Chrissy Teigen Reveals A Postpartum Symptom We Don't Talk About Enough

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Today, Chrissy Teigen opened up about her experience with postpartum depression and anxiety in an essay for Glamour magazine that's equal parts raw and powerful. She describes feeling depleted, never hungry, just plain unhappy, and in constant physical pain after her daughter Luna's birth — all with the Chrissy candor that makes us obsessed with her in the first place.
Thankfully, Teigen eventually saw a doctor who was able to diagnose her, which was a relief, but the months before that hurt, physically and emotionally, she says. "Getting out of bed to get to set on time was painful," Teigen writes. "My lower back throbbed; my ­shoulders — even my wrists — hurt." One symptom of PPD is feeling physical aches and pains — like stomach aches, headaches, or muscle and back pain — and it's also a symptom of anxiety and depression. Mental tension can lead you to be physically tense, too, says Catherine Monk, PhD, Associate Professor of Medical Psychology (in Psychiatry and Obstetrics and Gynecology) at Columbia University. "Over time, that tenseness could cause a back ache or overall tension and discomfort," Dr. Monk says.
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There's also some evidence that your immune system isn't properly regulated when you're depressed, so you could feel achy like you have the flu, she says. And hormones can play a big part, because your stress hormones can't regulate either — which makes your body more alert and strained, like you're in a "chronic fight or flight" scenario, Dr. Monk says. Some new moms are used to being able to work out and get a good amount of sleep — and then, suddenly, they aren't, so there's a "change in relief" that contributes to depression, she says.
Teigen describes going in circles with doctors and specialists at the hospital, like she "was in an episode of Grey's Anatomy," just to figure out why she was in so much physical pain. "Maybe it was a kidney infection? No one could figure it out," she says. "I saw rheumatoid doctors for the wrist pain; we thought it might be rheumatoid arthritis. I felt nauseated all the time, so I saw a GI doctor. I wondered: Am I making this all up? Is this pain even real anymore?" Only later, when Teigen says she was diagnosed with postpartum depression and anxiety, did she make the link that her physical pain was caused by her anxiety. "Unfortunately, when medical health providers are treating women during pregnancy or postpartum, there's so much pressure to focus on the baby's physical health, not how [the mother] feels," Dr. Monk says. "What's hard to get [doctors] to ask about is their mind and brain, rather than their body."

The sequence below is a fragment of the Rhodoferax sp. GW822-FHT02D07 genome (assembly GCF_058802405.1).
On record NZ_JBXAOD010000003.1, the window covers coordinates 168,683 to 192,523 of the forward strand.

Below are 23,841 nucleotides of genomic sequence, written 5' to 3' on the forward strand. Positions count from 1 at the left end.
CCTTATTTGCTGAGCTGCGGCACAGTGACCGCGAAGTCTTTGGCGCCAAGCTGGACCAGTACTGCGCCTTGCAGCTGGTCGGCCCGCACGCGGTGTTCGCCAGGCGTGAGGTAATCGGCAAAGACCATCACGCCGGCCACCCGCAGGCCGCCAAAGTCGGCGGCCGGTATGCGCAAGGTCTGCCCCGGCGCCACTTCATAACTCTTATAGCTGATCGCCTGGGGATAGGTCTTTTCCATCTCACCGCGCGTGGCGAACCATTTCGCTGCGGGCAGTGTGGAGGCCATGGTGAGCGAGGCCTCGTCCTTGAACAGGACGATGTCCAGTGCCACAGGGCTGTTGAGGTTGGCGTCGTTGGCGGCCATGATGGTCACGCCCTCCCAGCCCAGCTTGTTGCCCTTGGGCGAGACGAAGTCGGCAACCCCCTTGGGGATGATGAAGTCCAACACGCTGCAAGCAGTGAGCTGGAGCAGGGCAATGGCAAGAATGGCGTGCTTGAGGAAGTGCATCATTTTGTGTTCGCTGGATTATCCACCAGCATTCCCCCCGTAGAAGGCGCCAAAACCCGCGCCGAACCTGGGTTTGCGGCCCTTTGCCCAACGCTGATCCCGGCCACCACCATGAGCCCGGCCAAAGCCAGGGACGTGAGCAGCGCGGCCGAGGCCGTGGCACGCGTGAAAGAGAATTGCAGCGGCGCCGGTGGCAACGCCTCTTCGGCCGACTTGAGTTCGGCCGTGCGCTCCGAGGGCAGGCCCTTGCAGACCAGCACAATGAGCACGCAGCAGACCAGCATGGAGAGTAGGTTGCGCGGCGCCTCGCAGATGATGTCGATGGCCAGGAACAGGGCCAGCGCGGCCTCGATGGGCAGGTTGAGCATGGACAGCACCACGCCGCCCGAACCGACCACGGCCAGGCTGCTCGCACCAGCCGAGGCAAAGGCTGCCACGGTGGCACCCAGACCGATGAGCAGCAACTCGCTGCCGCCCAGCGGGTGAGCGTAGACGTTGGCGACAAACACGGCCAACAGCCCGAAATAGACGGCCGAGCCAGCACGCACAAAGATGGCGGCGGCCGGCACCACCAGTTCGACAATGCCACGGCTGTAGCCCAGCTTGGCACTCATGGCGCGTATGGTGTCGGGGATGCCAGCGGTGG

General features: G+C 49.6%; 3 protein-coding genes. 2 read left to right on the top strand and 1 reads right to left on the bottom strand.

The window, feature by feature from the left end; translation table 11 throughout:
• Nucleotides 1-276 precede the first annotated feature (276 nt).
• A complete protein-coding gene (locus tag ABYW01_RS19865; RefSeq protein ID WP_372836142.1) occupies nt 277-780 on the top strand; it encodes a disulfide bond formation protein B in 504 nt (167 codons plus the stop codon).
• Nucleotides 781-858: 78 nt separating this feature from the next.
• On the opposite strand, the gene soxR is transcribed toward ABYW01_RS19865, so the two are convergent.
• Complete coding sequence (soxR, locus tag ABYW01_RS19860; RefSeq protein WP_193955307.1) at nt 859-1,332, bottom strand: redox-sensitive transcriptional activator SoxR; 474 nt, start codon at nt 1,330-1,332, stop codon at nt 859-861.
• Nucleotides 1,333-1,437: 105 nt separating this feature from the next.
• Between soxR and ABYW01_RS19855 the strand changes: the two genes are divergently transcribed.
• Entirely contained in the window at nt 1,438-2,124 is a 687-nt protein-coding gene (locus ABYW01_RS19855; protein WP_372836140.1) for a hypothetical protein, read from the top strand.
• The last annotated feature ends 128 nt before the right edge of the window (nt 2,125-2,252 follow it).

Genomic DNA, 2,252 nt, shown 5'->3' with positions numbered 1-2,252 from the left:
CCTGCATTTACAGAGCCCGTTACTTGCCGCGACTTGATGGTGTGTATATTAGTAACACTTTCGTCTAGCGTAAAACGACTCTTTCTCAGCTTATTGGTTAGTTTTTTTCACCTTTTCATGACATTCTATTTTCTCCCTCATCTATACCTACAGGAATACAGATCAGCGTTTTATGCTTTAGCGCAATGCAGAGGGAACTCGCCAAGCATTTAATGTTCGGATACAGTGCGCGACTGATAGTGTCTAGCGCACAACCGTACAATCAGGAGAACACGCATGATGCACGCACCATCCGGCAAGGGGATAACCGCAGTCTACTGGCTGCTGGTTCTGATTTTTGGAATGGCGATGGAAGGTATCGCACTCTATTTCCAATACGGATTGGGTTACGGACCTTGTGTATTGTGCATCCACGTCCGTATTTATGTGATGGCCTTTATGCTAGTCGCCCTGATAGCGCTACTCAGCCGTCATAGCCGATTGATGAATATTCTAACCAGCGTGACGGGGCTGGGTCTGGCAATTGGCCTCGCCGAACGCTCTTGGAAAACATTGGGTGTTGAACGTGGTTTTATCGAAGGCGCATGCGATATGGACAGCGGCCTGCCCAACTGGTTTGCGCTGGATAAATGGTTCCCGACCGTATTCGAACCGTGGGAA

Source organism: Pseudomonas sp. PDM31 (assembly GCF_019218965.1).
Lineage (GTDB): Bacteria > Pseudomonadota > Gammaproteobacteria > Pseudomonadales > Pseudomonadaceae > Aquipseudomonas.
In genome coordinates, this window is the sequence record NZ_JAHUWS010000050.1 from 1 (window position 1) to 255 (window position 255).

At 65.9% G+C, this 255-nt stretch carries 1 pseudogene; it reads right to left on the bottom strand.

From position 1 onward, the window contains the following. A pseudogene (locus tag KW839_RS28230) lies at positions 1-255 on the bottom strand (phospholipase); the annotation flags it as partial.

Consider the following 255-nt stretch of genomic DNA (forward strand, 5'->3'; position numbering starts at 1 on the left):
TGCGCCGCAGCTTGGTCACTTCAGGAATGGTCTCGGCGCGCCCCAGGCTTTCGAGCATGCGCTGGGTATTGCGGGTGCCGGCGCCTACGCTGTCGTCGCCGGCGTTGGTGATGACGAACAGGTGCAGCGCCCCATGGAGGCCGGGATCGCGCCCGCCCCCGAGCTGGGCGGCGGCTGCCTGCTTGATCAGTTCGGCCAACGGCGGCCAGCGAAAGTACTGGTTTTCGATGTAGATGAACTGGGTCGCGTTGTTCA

Grey day ballet

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Between 70 and 80% of women feel negative feelings or mood swings (a.k.a. the "baby blues") after they give birth, which can make it tough to pinpoint postpartum depression. Up to one in seven women experience postpartum depression, according to the American Psychological Association, but Teigen says she felt like there was a stigma just mentioning the word "depression." Postpartum depression also manifests in completely different ways depending on the person, so the symptoms can be all over the place.
In most cases, depression is treated through behavioral interventions, like mindfulness practices and therapy, Dr. Monk says. Medication can be the best option in severe cases, she adds, and Teigen mentions starting an antidepressant in her essay. "Given that a woman is in good physical health, mindful walks, yoga, pilates, and swimming can help ease the body as well as the psychological mental problem," Dr. Monk says, adding that massage, acupuncture, and saunas can help, too.
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Teigen's essay is powerful because it shows that anyone can feel down, even if they seem totally fine — and feeling down can be a total mind/body experience. "This is a really good example of how we all should be thinking about a person's mind and body together — particularly with obstetrics and pediatrics, the experts that have most contact with women," Dr. Monk says. "They, too, can ask about mental health, as well as whether [their patients] can move around with their C-section scar."
As for Teigen, she tweeted today that talking about her depression has made people ask how she's doing. Let that be your cue to not hesitate to ask the new moms in your life how they're feeling — both physically and emotionally.
If you are experiencing postpartum depression, please call the Postpartum Support Helpline.